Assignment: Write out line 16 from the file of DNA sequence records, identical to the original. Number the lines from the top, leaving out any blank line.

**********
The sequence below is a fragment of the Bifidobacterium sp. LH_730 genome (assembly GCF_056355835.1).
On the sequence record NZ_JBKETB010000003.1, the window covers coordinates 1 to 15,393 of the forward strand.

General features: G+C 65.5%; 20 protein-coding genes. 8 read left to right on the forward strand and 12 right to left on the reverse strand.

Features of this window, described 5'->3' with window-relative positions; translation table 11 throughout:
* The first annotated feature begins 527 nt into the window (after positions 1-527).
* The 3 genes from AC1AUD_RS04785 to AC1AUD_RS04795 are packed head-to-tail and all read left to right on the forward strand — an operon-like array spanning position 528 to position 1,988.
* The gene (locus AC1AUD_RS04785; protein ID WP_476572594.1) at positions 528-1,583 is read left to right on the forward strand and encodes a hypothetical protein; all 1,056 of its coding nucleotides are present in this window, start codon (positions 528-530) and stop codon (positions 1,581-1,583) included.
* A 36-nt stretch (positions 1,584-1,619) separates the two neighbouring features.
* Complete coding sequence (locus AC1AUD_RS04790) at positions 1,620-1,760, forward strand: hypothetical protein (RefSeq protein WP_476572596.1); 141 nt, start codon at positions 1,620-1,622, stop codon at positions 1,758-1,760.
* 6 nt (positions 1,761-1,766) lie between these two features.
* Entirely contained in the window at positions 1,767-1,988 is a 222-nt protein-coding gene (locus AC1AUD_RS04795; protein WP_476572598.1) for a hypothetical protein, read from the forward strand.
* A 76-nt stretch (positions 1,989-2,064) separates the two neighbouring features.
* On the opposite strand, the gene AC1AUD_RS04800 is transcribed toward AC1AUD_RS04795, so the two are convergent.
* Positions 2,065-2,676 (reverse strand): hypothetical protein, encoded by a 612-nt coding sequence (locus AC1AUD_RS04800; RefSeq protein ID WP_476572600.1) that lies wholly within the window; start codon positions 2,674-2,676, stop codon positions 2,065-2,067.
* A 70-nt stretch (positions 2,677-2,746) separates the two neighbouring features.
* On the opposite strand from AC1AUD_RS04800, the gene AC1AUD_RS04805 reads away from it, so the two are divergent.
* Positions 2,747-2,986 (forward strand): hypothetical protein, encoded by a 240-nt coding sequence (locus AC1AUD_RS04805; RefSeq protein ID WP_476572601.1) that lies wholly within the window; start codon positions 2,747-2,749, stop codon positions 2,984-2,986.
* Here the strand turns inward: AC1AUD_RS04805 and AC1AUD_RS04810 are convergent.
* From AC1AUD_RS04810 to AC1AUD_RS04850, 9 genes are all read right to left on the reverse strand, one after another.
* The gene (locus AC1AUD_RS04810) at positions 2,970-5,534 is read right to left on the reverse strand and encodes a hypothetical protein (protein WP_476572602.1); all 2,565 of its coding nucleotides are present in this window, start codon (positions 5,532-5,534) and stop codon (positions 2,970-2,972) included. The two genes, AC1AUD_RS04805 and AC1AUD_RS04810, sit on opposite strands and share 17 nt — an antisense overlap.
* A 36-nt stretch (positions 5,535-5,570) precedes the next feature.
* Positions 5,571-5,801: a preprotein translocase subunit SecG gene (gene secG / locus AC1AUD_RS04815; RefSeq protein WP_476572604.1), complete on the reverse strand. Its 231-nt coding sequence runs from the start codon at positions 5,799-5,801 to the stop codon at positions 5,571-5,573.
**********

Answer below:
* On the opposite strand from AC1AUD_RS04800, the gene AC1AUD_RS04805 reads away from it, so the two are divergent.